3.0 Present Status

GoN investments in urban water supply and sanitation are primarily guided by its Twenty‐Year Vision (1997‐2017), which seeks universal coverage by 2017, and the National Water Plan (2002‐ 2027). In addition, other key legislation, much of it new and of cross‐sectoral relevance, needs to be considered if new Urban Water and Sanitation Policy is to meet its objectives. In this context, the following are seen as pertinent:

 

Government’s 3 Year Interim Plan (2007­ 2010) provides the most recent guidance on urban sector priorities highlighting, in particular, the need to address the effects of rapid urbanization on service levels, water quality and scheme maintenance. It proposes the full integration of sewerage, on‐site sanitation and solid waste management in all urban schemes and specifically endorses cost recovery from consumers. Local authorities are responsible for overseeing project implementation but with private sector organizations playing increasing roles.

 

Interim Plan further highlights the need for improved transparency and governance systems, including consumer protection. Social inclusion is particularly emphasized including a requirement to ensure that women and disadvantaged groups are fully represented and involved in development processes.

 

National Policy on Rural Drinking Water Supply and Sanitation (2004) provides guidance on water and sanitation service provision in rural areas using community led participatory approaches. While partially relevant to the urban context, particularly around the integration of inputs and local capacity building, it generally fails to address the complex operational challenges to be faced by Municipal authorities in implementing and managing urban services.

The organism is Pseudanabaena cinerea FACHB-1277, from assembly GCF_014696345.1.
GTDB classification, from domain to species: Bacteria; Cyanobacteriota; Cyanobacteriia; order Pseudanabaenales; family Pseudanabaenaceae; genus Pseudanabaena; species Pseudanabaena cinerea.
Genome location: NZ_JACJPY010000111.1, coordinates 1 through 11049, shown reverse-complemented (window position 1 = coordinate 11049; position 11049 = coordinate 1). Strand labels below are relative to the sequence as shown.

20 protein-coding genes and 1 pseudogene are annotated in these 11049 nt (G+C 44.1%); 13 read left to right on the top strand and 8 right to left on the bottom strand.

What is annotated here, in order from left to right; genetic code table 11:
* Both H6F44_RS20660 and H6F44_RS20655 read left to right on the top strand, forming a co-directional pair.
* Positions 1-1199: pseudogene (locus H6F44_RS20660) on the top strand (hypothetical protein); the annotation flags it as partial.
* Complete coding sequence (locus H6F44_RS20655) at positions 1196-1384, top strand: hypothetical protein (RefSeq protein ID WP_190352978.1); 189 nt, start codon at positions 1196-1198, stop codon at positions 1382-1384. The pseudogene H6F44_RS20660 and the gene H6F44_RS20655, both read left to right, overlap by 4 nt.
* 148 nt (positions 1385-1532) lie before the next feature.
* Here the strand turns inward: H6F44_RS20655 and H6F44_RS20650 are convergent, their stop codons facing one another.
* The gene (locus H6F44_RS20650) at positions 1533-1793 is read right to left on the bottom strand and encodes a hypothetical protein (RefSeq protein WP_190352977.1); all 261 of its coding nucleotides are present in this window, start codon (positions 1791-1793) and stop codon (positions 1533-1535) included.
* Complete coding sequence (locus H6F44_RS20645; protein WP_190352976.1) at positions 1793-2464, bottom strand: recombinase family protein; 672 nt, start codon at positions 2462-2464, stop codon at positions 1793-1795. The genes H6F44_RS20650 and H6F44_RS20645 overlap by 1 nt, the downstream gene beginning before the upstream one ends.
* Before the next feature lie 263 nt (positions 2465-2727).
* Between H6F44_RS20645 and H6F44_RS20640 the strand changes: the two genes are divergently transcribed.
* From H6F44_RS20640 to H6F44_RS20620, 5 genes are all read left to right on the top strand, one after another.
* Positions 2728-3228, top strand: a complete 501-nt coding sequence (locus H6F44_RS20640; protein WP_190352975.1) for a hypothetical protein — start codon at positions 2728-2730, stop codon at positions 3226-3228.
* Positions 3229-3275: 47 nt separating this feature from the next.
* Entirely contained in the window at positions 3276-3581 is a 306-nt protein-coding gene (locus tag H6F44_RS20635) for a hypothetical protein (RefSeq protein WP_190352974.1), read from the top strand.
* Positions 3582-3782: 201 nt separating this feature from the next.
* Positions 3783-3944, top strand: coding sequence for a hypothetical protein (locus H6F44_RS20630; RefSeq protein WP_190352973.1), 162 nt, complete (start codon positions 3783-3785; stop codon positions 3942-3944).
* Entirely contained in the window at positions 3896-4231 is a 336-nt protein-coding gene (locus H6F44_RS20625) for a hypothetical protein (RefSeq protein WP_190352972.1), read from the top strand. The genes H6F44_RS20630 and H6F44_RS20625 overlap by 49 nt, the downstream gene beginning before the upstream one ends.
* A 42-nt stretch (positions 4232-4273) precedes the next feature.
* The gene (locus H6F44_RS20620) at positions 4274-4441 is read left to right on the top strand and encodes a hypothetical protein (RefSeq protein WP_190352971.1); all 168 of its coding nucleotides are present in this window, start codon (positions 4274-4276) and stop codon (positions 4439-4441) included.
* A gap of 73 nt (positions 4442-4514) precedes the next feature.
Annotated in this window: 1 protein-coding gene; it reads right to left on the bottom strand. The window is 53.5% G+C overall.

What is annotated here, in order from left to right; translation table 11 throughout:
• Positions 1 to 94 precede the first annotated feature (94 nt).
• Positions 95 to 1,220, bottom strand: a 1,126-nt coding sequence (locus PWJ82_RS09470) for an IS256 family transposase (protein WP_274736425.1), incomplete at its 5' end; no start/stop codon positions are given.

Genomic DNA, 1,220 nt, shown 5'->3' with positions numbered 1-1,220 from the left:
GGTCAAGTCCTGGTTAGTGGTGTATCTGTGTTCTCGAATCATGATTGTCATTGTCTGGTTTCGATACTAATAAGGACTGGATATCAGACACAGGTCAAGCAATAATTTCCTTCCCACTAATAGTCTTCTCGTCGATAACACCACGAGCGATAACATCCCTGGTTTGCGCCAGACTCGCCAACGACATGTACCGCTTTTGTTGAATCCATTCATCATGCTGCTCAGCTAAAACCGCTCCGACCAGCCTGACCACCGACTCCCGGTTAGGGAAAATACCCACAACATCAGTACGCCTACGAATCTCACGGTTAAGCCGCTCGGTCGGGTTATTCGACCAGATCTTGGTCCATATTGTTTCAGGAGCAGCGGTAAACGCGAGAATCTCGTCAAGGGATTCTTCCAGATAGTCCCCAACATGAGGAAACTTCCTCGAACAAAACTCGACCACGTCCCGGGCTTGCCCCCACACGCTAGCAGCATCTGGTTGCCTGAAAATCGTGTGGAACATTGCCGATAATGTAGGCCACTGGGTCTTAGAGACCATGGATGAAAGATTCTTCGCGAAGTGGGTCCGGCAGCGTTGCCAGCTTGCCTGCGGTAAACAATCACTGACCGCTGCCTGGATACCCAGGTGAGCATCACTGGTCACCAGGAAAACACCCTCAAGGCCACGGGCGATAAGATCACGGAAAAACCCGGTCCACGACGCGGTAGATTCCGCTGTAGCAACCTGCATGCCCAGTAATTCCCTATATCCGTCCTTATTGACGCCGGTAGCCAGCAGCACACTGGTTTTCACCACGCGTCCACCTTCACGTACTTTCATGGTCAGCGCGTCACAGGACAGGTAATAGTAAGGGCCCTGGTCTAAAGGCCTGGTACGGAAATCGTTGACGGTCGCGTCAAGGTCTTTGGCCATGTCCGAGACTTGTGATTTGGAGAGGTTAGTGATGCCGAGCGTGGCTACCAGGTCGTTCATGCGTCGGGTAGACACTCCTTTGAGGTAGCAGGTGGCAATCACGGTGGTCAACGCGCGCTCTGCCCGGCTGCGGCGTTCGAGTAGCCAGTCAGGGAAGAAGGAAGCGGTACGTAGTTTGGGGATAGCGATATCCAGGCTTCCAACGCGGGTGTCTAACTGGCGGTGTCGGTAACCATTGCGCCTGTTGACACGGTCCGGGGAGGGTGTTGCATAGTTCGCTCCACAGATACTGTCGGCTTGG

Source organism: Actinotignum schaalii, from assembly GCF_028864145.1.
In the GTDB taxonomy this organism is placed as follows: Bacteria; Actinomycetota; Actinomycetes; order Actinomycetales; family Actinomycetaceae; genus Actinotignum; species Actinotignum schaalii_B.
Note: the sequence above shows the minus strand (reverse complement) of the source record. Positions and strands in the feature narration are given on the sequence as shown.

National Drinking Water Quality Standards (2006) provide details of the water quality standards to be applied to all new urban systems and complement the Environment Protection Act (1997) which requires Environmental Impact Assessments (EIA) or Initial Environmental Examination (IEE) of  all new projects and pollution control for all water resources.

 

The Nepal Water Supply Corporation Act 2nd Amendment (2007), Water Supply Management Board Act (2006) and Water Supply Tariff Fixation Commission Act (2006) facilitate the improved management of Kathmandu Valley’s water and sanitation services. These establish the legal basis for private sector management of schemes and independent fee setting and regulation and are applicable to all urban schemes.

GoN’s Local Self Governance Act (1999) provides the legal basis for the devolution of responsibilities and authorities for social, economic, institutional, and physical infrastructure development, including water and sanitation systems, to local government. While periodic district plans have been formulated in 52 districts a decade long political conflict, including the absence of locally elected officials for most of this period, have frustrated implementation plans.

 

National Urban Policy (2007) highlights the historical imbalances and haphazard nature of urban development in Nepal. It views urban centres as catalysts for economic development linked to north‐south and east‐west access corridors and flags poor sanitation, environmental degradation and lack of services by the urban poor as requiring urgent attention. Urban Policy proposes building the capacity of Municipalities to plan and manage integrated local development activities including the preparation of urban master plans to be moderated by central and regional authorities. Private sector involvement and investment in infrastructure development is specifically sought.

 

At the implementation level four major initiatives are addressing the Nation’s urban water supply and sanitation challenges and provide important insights for the development of this policy. These are the Small Towns Water Supply and Sanitation Sector Project; the Kathmandu Valley Water Supply Sector Development Program; the Urban and Environment Improvement Project (UEIP) and several schemes managed by the Nepal Water Supply Corporation (NWSC).